There are many more mutations covered by the test, but these are the most relevant to me.  As you can see, the results are mixed: some “good” news, some “bad”.  But look more closely and you’ll see why I’m not sure yet if this really tells me much.  For example, I have a mutation (rs1051730) associated with nicotine dependence.  Okay, guess I better not smoke.  Same thing goes with similar mutations associated with heroin, HIV, and noroviruses:  I’m at risk.  Big deal.  My mother tells me these things even without viewing my genetic results.  Did I pay $400 for this?

Of course, if some of these results had gone the other way – and I’m less susceptible to addiction, HIV, or other preventable conditions – would that make me consider taking up different behaviors?  No, of course not.  There are lots of good non-genetic reasons to avoid these things.

I also question the reliability of some of the science.  For example, one of my mutations is associated with higher-than-normal risk of becoming obese if I eat more than 30% of my calories as fat.  That’s absurd to anyone who knows me and my eating habits: I’ve been skinny since childhood, seemingly regardless of what I eat.  But if I were overweight, I’d look at the same result with a big “aha” and think I know something revealing about myself.

So my bottom line is that although this is fascinating to somebody like me who is willing to invest the time and skeptical energy to interpreting these results, I’m not sure others will benefit much yet.  A cursory glance will tell you a few things, but it will take much work and analysis to uncover whether the results are truly interesting, or whether they merely confirm your own preconceived biases about yourself.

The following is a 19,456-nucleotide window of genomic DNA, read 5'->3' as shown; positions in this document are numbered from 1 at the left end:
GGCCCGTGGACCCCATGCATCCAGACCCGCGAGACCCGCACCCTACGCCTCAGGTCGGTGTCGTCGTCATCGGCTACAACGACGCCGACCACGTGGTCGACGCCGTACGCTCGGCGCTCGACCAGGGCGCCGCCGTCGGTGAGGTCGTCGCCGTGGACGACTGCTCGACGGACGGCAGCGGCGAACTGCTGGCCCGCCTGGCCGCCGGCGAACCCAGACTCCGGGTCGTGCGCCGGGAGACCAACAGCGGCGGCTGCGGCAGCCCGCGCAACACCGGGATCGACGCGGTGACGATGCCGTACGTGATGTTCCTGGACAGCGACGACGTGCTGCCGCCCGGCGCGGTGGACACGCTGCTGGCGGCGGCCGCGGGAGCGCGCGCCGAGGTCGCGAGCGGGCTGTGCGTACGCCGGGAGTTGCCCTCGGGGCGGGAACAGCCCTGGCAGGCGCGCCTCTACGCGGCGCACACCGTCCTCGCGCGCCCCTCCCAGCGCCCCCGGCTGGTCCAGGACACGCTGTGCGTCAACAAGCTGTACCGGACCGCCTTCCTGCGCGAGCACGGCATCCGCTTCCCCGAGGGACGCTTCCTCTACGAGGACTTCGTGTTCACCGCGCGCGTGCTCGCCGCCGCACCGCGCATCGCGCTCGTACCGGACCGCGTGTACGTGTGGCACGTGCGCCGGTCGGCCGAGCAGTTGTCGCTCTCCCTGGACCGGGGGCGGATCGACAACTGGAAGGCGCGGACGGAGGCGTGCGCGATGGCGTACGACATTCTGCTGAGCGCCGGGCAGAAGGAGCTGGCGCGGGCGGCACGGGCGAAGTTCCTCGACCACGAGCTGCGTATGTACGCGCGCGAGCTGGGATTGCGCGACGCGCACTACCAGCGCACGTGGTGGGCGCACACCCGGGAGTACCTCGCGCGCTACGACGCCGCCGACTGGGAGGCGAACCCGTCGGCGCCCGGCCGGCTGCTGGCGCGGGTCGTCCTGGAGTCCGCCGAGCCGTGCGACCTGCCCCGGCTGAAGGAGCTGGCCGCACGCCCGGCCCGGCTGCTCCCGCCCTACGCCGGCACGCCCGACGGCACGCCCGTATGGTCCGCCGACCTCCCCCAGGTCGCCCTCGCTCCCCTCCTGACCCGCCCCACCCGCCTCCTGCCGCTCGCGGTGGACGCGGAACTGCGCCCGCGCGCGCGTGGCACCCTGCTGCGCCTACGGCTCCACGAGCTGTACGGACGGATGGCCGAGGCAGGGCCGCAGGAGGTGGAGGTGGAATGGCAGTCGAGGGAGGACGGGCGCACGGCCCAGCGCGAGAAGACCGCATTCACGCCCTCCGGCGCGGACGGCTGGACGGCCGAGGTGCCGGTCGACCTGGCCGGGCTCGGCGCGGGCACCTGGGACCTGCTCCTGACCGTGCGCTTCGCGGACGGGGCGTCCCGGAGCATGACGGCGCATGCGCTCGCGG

Anonymous said...

interesting details, although I must say that the details of future ailments makes me less likely to take the test.

Noticed you had some Subcontinental Indian in you on your father's side.--wassup wid dat?

Craig Fisher said...

Yes, very interesting post Richard.

Jimbo: that diagram just indicates the distribution of R1b1c9. Likelihood that Richard got his from the Indian subcontinent is low as indicated by the color there. Most likely source is indicated by the dark (black?) color.

EJ said...

the results of these types of tests are merely risk percentages - you say you "question the reliability of some of the science," because you, individually, are not prone to be overweight even though your genes predict that you are more likely to be overweight. that's the same thing as saying you've proven you're not really more likely to get in a car accident within 10 miles of your home since you just got back from a trip to the store and suffered no accident. though we've mapped the genome, that doesn't mean we fully understand what it means. the results of this mapping, currently, can only tell us about genetic disorders we've already discovered the "code" for. maybe in a few years your results can be looked at again with new knowledge, and more specific information can be found. but as it is, there really isn't a whole lot of benefit from these tests aside from sparking an interesting conversation.

Richard Sprague said...

Beth, unfortunately I agree that the major value of this test is to spark interesting conversations.

It may be even worse than that. Maybe there's some other complicated factor that interacts with the SNPs I see from 23andme. Like, say, the types of bacteria in my stomach maybe account for the obesity (or lack of it). The whole thing might just be too complicated to figure out.